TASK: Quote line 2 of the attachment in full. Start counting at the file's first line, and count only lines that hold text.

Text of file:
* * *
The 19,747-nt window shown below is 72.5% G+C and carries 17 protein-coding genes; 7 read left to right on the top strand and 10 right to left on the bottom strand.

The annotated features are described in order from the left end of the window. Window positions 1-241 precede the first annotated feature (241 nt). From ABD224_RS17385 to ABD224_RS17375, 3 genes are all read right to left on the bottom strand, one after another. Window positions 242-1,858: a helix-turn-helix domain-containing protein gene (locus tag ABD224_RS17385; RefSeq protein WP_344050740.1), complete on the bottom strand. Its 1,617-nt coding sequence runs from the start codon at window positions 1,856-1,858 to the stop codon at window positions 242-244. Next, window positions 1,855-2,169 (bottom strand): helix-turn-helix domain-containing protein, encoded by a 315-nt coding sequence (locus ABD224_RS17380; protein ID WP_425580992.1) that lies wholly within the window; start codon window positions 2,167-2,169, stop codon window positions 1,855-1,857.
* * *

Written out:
The annotated features are described in order from the left end of the window. Window positions 1-241 precede the first annotated feature (241 nt). From ABD224_RS17385 to ABD224_RS17375, 3 genes are all read right to left on the bottom strand, one after another. Window positions 242-1,858: a helix-turn-helix domain-containing protein gene (locus tag ABD224_RS17385; RefSeq protein WP_344050740.1), complete on the bottom strand. Its 1,617-nt coding sequence runs from the start codon at window positions 1,856-1,858 to the stop codon at window positions 242-244. Next, window positions 1,855-2,169 (bottom strand): helix-turn-helix domain-containing protein, encoded by a 315-nt coding sequence (locus ABD224_RS17380; protein ID WP_425580992.1) that lies wholly within the window; start codon window positions 2,167-2,169, stop codon window positions 1,855-1,857.